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FIFA overly harsh in four match ban of Sinclair

Christine Sinclair
Christine Sinclair

Christine Sinclair has been suspended four matches by FIFA for comments following Canada's 4-3 extra time loss to the U.S. in the Olympic semifinal on August 6. (Photo Copyright: Patti Giobetti |

Christine Sinclair has been suspended four games and fined $3,500 for actions surrounding Canada’s 4-3 loss to the United States in this year’s Olympic semifinal, the Canadian Soccer Association confirmed on Friday.

The Canadian captain was highly critical of Norwegian referee Christiana Pederson after her team’s controversial loss, which included an extremely rare six-second call on Canada goalkeeper Erin McLeod that then led to a handball and a penalty kick. Sinclair had a hat trick in that match and was justifiably miffed with the ref after the game (as was just about every Canadian on the planet).

Officially, the punishment is “for displaying unsporting behaviour towards match officials after the match played between Canada and USA of the Women’s Olympic Football Tournament London 2012,” according to a CSA press release.

I already wrote that FIFA’s poor timing to “investigate” Sinclair’s comments made this entire process a farce – so I thought.

I still believe that FIFA has overreacted here, particularly given that any punishment meant to send a message would have come immediately following the match and affected Canada’s bronze medal match (which I think would have been too harsh of a punishment for the crime).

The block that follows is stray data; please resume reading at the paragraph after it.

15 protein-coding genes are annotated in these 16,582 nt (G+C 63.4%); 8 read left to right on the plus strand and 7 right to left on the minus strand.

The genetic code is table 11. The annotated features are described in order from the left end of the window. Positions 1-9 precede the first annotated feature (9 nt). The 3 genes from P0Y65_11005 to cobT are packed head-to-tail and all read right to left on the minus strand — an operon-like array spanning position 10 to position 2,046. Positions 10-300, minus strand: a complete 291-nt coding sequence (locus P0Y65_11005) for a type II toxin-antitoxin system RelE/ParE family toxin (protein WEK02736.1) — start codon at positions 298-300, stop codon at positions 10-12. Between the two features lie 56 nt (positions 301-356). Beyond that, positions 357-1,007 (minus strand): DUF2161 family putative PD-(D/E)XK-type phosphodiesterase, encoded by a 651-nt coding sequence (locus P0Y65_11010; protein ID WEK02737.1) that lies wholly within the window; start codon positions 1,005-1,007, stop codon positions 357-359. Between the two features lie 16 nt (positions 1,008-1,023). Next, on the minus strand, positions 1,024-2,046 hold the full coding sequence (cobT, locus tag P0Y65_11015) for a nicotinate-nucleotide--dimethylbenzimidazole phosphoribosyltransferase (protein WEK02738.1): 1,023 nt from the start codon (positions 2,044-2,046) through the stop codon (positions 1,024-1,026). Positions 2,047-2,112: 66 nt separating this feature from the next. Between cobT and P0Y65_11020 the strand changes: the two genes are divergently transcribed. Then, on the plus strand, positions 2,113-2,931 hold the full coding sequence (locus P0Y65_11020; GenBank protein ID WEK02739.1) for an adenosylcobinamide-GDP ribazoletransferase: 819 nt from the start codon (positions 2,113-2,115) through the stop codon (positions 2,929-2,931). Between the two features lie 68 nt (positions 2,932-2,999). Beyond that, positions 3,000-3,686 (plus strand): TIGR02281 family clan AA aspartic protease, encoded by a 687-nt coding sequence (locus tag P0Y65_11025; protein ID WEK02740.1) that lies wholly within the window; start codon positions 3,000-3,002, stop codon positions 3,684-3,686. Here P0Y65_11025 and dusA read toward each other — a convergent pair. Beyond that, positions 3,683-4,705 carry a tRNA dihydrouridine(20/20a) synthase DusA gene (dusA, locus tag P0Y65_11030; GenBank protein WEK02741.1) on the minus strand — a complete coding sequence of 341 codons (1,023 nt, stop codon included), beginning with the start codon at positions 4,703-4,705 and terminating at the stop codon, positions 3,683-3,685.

But the extent of this punishment is far from meaningless. FIFA has done exactly what it wanted here: shown who is boss and made an example out of a star player. Don’t expect players to speak their minds as freely after this decision.

Sinclair currently has 143 international goals to her name. She, along with U.S. striker Abby Wambach (who has 146 goals), is chasing Mia Hamm’s record of 158 goals. Missing out on a full four matches – in a stretch where Canada has not played since its bronze medal win on August 9 and the U.S. is amidst a 10-game gold medal victory tour – could cost Sinclair the distinction of breaking Hamm’s record first.

Sinclair is three years younger than Wambach and should overtake Wambach eventually given that age gap, but it will be a special moment for whichever player makes history first. FIFA has, intentionally or unintentionally, significantly reduced those aspirations for Sinclair.

There is also the fact that $3,500 isn’t exactly pennies (this isn’t the NFL), but let’s get to the most shocking issue here:

Sinclair’s suspension is double – DOUBLE – that of the two game ban FIFA handed out to Colombia’s Lady Andrade for sucker-punching Abby Wambach in a group stage match (and only one of those games has been served since Colombia didn’t advance). Some ill-willed comments for a referee are apparently more detrimental to the game and the FIFA brand than a malicious form of physical violence (VIDEO here at the 53 second mark).

That is where things get ludicrous. Frankly, it’s inexplicable by comparison, which is a very fair one given the common opponent in the same tournament and the different extremities of the incidents.

Often these sorts of issues turn from intelligent debate to nationalistic name-calling, which is pretty much what the entire week after that semifinal felt like (from both sides of the border). But I’m not an ounce Canadian and I can’t possibly agree with this one.

Talk all you want about Sinclair’s actions undermining Pederson and respect for referees, but like I said before, I have heard a lot worse get punished a lot less.

This issue is merely a blip on the radar in an ever-increasing resume for Sinclair. When she hangs up the boots, she’ll be in the conversation for the best striker the world has seen to date and maybe this series of events gets mentioned in passing. But for now, it’s just terrible inconsistency and overreaction from FIFA.


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